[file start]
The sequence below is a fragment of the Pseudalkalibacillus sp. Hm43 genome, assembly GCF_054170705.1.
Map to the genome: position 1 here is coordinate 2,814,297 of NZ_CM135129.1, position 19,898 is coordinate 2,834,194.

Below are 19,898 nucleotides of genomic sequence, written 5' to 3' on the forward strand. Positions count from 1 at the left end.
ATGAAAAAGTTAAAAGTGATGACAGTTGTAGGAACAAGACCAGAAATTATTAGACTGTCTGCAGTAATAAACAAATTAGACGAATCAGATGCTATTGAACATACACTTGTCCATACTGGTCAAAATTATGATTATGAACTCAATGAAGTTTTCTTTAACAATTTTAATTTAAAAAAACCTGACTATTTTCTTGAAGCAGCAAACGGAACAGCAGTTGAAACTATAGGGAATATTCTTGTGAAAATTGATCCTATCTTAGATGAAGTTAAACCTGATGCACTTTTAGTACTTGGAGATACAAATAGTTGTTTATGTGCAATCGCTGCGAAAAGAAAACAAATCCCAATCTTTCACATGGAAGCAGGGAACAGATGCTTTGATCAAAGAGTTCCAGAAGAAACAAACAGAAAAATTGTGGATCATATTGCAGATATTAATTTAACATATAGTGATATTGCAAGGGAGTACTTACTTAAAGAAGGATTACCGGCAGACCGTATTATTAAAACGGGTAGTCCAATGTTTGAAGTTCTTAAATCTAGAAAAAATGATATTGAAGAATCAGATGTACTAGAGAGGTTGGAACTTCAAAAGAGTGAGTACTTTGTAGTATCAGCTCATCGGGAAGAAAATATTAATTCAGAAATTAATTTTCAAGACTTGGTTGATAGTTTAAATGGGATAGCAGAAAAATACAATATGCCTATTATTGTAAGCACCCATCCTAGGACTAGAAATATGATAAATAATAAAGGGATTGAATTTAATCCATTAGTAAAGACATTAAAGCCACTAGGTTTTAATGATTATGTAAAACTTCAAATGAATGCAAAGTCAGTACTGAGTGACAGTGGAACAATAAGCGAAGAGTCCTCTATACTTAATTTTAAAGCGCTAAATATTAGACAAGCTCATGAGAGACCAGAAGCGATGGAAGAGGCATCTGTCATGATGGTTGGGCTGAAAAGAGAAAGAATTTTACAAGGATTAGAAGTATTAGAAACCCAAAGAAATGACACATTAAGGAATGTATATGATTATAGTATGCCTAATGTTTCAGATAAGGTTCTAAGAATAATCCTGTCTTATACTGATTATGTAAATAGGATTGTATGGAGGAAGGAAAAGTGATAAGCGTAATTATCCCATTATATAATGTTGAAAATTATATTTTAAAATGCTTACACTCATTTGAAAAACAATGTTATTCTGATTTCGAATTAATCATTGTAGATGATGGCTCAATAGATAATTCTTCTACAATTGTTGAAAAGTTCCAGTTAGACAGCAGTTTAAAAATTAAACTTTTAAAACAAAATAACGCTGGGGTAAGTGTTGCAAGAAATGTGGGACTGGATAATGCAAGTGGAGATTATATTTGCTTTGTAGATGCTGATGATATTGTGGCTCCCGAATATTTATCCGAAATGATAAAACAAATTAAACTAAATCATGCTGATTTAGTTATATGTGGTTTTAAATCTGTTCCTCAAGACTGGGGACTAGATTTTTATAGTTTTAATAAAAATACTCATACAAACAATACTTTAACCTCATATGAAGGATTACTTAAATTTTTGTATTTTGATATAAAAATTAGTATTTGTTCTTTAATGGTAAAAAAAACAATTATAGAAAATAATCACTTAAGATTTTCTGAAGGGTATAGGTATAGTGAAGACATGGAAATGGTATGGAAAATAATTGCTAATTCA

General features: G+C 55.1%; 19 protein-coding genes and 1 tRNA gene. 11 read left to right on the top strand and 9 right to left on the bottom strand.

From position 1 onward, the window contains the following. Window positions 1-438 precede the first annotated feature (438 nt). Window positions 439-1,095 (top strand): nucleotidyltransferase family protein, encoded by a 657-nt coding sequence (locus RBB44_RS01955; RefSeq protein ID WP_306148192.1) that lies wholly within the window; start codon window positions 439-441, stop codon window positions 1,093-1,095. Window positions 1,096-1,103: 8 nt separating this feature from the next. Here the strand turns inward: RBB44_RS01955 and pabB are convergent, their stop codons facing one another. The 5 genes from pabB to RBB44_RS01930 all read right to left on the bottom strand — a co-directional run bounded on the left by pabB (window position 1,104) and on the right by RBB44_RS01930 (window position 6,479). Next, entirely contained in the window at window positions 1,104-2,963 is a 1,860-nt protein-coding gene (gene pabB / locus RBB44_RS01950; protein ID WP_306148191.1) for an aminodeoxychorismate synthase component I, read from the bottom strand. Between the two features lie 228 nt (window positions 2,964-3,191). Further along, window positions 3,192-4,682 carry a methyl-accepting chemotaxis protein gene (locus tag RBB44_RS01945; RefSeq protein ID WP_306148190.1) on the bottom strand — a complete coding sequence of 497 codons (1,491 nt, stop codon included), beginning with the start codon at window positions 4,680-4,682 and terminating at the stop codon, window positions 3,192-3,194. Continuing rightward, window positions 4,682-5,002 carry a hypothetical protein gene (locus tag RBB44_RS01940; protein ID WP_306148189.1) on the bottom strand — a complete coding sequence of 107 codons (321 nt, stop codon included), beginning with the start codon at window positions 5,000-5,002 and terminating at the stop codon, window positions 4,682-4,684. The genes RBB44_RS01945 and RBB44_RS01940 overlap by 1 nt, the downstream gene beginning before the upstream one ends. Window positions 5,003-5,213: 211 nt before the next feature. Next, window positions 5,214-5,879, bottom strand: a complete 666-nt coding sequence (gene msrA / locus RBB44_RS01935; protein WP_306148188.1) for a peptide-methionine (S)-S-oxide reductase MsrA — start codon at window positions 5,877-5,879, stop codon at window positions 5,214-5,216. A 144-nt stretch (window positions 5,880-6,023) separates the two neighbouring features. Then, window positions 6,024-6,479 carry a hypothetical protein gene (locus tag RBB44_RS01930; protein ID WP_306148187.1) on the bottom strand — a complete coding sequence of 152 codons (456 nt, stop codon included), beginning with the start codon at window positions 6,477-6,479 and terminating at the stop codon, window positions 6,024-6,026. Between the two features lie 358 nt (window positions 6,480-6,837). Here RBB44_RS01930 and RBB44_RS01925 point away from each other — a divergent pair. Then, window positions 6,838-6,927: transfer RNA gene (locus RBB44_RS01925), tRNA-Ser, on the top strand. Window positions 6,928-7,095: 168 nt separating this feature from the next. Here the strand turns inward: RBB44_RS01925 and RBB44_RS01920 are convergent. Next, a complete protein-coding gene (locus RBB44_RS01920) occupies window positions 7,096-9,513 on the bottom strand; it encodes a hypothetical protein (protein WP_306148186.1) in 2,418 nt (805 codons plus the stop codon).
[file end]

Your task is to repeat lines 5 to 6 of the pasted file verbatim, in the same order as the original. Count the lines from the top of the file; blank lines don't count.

General features: G+C 55.1%; 19 protein-coding genes and 1 tRNA gene. 11 read left to right on the top strand and 9 right to left on the bottom strand.

From position 1 onward, the window contains the following. Window positions 1-438 precede the first annotated feature (438 nt). Window positions 439-1,095 (top strand): nucleotidyltransferase family protein, encoded by a 657-nt coding sequence (locus RBB44_RS01955; RefSeq protein ID WP_306148192.1) that lies wholly within the window; start codon window positions 439-441, stop codon window positions 1,093-1,095. Window positions 1,096-1,103: 8 nt separating this feature from the next. Here the strand turns inward: RBB44_RS01955 and pabB are convergent, their stop codons facing one another. The 5 genes from pabB to RBB44_RS01930 all read right to left on the bottom strand — a co-directional run bounded on the left by pabB (window position 1,104) and on the right by RBB44_RS01930 (window position 6,479). Next, entirely contained in the window at window positions 1,104-2,963 is a 1,860-nt protein-coding gene (gene pabB / locus RBB44_RS01950; protein ID WP_306148191.1) for an aminodeoxychorismate synthase component I, read from the bottom strand. Between the two features lie 228 nt (window positions 2,964-3,191). Further along, window positions 3,192-4,682 carry a methyl-accepting chemotaxis protein gene (locus tag RBB44_RS01945; RefSeq protein ID WP_306148190.1) on the bottom strand — a complete coding sequence of 497 codons (1,491 nt, stop codon included), beginning with the start codon at window positions 4,680-4,682 and terminating at the stop codon, window positions 3,192-3,194. Continuing rightward, window positions 4,682-5,002 carry a hypothetical protein gene (locus tag RBB44_RS01940; protein ID WP_306148189.1) on the bottom strand — a complete coding sequence of 107 codons (321 nt, stop codon included), beginning with the start codon at window positions 5,000-5,002 and terminating at the stop codon, window positions 4,682-4,684. The genes RBB44_RS01945 and RBB44_RS01940 overlap by 1 nt, the downstream gene beginning before the upstream one ends. Window positions 5,003-5,213: 211 nt before the next feature. Next, window positions 5,214-5,879, bottom strand: a complete 666-nt coding sequence (gene msrA / locus RBB44_RS01935; protein WP_306148188.1) for a peptide-methionine (S)-S-oxide reductase MsrA — start codon at window positions 5,877-5,879, stop codon at window positions 5,214-5,216. A 144-nt stretch (window positions 5,880-6,023) separates the two neighbouring features. Then, window positions 6,024-6,479 carry a hypothetical protein gene (locus tag RBB44_RS01930; protein ID WP_306148187.1) on the bottom strand — a complete coding sequence of 152 codons (456 nt, stop codon included), beginning with the start codon at window positions 6,477-6,479 and terminating at the stop codon, window positions 6,024-6,026. Between the two features lie 358 nt (window positions 6,480-6,837). Here RBB44_RS01930 and RBB44_RS01925 point away from each other — a divergent pair. Then, window positions 6,838-6,927: transfer RNA gene (locus RBB44_RS01925), tRNA-Ser, on the top strand. Window positions 6,928-7,095: 168 nt separating this feature from the next. Here the strand turns inward: RBB44_RS01925 and RBB44_RS01920 are convergent. Next, a complete protein-coding gene (locus RBB44_RS01920) occupies window positions 7,096-9,513 on the bottom strand; it encodes a hypothetical protein (protein WP_306148186.1) in 2,418 nt (805 codons plus the stop codon).